The head of Rosneft and the executive secretary of the presidential commission for the fuel and energy complex Igor Sechin, who back in March actively supported the growth of coal exports to the east on a “take or pay” basis, in a new letter to the government asks not to infringe on the interests of other industries. The priority for coal, he believes, will create risks, including for the shipment of oil cargo. According to analysts, in addition to the rise in coal prices, which has intensified competition for the infrastructure of the BAM and Transsib, the change in position may be due to the fact that, in general, the creation of a paid mechanism for priority export of cargo has become less relevant.
Igor Sechin, executive secretary of the presidential commission for the fuel and energy complex, sent a letter to Prime Minister Mikhail Mishustin on June 17, proposing not to give priority to coal when exporting goods through the infrastructure of the Eastern landfill (Kommersant saw the document).
On March 2, Vladimir Putin ordered to increase the export of coal from Kuzbass from the current 53 million tons per year to 68 million tons per year in 2024 (see Kommersant on March 3). To ensure this, Russian Railways and coal miners were instructed to conclude long-term agreements on the principles of mutual responsibility until July, be it “take or pay” or its equivalent.
But around the new system of contracts, and above all around the idea of introducing priority access for their parties to the infrastructure of the Eastern Test Site, disputes flared up – about discrimination against other users, inequality of responsibility of the parties and the scale of application of such a mechanism (see Kommersant, March 26 and 29) …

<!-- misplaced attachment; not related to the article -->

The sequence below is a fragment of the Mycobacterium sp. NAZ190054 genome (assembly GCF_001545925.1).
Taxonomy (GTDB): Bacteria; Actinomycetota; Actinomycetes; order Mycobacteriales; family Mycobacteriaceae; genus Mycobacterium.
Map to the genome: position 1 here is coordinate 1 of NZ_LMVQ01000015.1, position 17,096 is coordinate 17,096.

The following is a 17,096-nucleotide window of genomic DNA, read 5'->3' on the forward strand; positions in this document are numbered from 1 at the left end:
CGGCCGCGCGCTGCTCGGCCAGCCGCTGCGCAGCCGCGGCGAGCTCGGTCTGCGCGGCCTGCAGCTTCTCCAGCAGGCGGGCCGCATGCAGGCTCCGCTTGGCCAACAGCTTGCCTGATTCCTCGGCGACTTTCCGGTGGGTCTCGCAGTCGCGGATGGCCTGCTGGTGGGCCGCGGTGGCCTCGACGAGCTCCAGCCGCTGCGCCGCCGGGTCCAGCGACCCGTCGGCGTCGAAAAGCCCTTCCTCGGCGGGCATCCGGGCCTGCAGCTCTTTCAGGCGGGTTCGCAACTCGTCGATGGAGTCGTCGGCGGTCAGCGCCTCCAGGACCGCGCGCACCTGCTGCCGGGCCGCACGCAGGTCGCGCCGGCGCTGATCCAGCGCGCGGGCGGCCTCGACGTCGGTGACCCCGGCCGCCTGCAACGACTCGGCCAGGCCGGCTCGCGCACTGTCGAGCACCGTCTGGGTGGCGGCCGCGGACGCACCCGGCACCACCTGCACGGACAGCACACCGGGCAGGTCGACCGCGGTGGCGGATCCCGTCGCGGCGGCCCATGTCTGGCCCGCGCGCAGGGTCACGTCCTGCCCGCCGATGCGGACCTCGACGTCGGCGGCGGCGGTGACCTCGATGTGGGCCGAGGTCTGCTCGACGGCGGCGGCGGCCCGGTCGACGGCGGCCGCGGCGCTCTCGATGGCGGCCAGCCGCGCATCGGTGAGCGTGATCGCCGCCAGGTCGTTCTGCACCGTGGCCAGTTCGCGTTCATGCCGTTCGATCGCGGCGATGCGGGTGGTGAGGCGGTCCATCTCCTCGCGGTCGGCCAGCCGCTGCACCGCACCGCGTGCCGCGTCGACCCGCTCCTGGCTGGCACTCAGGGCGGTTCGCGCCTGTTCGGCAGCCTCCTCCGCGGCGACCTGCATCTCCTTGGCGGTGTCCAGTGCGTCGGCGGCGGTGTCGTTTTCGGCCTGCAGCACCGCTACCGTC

It is proposed to distribute these volumes between coal miners on the basis of their conclusion of investment agreements with Kuzbass, part of which may become a commitment to invest in non-coal projects in the region (see Kommersant dated March 5).
Igor Sechin entered the discussion on increasing the export of coal to the east at the very beginning. In his address to the President, he wrote about the need to implement the decisions of the Fuel and Energy Commission of 2018 on a sharp increase in the export of coal along the BAM and Transsib, asked not to redirect freight traffic to the south, and also spoke about the readiness of coal miners to take-or-pay conditions and the effectiveness of such contracts (see Kommersant dated March 16).
But in a new letter, Igor Sechin argues that the adjustment of regulation should not give any priority to shippers of coal products: “When regulating such transportation in the eastern direction, there should not be potential risks that routes traditionally demanded by large shippers, which are no less important for the states of the economy, in particular the oil industry enterprises, which do not conclude long-term contracts on “take-or-pay” terms, will be inaccessible to them, given the congestion of the routes ”.
The document states that “the approaches proposed by the Ministry of Transport and JSC Russian Railways go beyond the instructions of the President of the Russian Federation, misinterpreting them, create the above risks and violate the basic principles of the functioning of commodity markets in the Russian Federation.”
The letter, according to the resolution, was forwarded to First Deputy Prime Minister Andrey Belousov and Transport Minister Vitaly Savelyev. In the secretariat of Mr. Belousov, “Kommersant” was redirected to the Ministry of Transport, where they refused to comment, as in Russian Railways. Rosneft did not answer Kommersant. A Kommersant source familiar with the situation says that the issue of transporting coal from Kuzbass in the coming days may be brought up for a meeting with the president.
The head of Infoline-Analytics, Mikhail Burmistrov, believes that changes in Igor Sechin’s position may be associated with a changed market environment: coal prices are at their highs, so market participants have increased shipments to levels that exceed the infrastructure capacity during the summer track works. Oil companies are already having problems, and Rosneft, which at the end of 2020 entered into a long-term agreement with Russian Railways on volumes in exchange for discounts, is experiencing “reasonable concern about the stability of shipments.” The expert adds that, given the intensification of work on the BAM and Transsib and improved control over the use of their carrying capacity, the need to create a mechanism for paid prioritization of shipments is no longer so obvious.